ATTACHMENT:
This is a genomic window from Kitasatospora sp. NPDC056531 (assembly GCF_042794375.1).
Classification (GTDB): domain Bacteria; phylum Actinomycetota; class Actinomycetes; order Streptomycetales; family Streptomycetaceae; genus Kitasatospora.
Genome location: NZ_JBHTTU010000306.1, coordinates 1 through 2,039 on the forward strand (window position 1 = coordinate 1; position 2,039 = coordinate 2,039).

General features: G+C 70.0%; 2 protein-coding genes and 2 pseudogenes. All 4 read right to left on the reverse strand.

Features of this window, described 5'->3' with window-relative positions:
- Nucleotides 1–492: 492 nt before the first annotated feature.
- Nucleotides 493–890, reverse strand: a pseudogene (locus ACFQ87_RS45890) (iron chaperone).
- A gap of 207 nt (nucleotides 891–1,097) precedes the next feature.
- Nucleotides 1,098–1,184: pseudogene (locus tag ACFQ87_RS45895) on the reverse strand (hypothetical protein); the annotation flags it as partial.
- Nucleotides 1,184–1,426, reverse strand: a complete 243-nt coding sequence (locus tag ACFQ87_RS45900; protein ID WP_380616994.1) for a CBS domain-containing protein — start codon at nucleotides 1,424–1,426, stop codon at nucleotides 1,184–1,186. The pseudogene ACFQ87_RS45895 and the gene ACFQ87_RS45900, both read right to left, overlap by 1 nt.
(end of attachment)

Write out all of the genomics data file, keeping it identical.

This is a genomic window from Kitasatospora sp. NPDC056531 (assembly GCF_042794375.1).
Classification (GTDB): domain Bacteria; phylum Actinomycetota; class Actinomycetes; order Streptomycetales; family Streptomycetaceae; genus Kitasatospora.
Genome location: NZ_JBHTTU010000306.1, coordinates 1 through 2,039 on the forward strand (window position 1 = coordinate 1; position 2,039 = coordinate 2,039).

General features: G+C 70.0%; 2 protein-coding genes and 2 pseudogenes. All 4 read right to left on the reverse strand.

Features of this window, described 5'->3' with window-relative positions:
- Nucleotides 1–492: 492 nt before the first annotated feature.
- Nucleotides 493–890, reverse strand: a pseudogene (locus ACFQ87_RS45890) (iron chaperone).
- A gap of 207 nt (nucleotides 891–1,097) precedes the next feature.
- Nucleotides 1,098–1,184: pseudogene (locus tag ACFQ87_RS45895) on the reverse strand (hypothetical protein); the annotation flags it as partial.
- Nucleotides 1,184–1,426, reverse strand: a complete 243-nt coding sequence (locus tag ACFQ87_RS45900; protein ID WP_380616994.1) for a CBS domain-containing protein — start codon at nucleotides 1,424–1,426, stop codon at nucleotides 1,184–1,186. The pseudogene ACFQ87_RS45895 and the gene ACFQ87_RS45900, both read right to left, overlap by 1 nt.